And then the last thing I’ll say is, I think there’s going to be a little bit less customer service to an extent and not in the sense of like, hey, something’s broken, we’re not going to fix it for you, but more in the sense of, hey, like, we’re not going to cater to a customer that says, like, Oh, I think you need to build this feature, or you need to do this for your product roadmap to help win me over as a customer. Since this is more like, selling at a scale on you’re going to be able to push back a lot more of those requests.
Christian Klepp 22:32
Yeah. Yeah. Well, I mean, those are really some incredible observations, man, I really hope that the listeners are taking notes, as you were talking. But, Jay, you know, you came up with so many interesting answers and also like predictions, would you say that, you know, a lot of this, in terms of the trend, or this is all going towards in terms of like the further evolution of b2b e-commerce. I mean, certainly the pandemic had something to do with that, or at the very least the pandemic accelerated the further development of that. But do you think that this type of evolution in the e-commerce space with the advancement of technology, digitalization and the usage of AI, do you think that that would have happened regardless of whether there was a pandemic or not?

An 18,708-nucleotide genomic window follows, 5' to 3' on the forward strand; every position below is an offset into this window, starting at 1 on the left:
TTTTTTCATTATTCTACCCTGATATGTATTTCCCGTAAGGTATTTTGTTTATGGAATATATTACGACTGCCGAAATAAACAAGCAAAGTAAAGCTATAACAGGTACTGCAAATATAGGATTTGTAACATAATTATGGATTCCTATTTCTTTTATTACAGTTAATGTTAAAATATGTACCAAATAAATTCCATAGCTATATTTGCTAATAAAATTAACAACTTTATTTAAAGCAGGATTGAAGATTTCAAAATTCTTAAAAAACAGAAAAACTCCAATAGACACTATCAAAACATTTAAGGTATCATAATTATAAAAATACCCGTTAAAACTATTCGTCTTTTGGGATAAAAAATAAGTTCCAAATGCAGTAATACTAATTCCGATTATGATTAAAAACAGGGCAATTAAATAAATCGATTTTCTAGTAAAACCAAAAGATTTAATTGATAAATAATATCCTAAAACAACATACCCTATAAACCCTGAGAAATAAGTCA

Jay Desai 23:28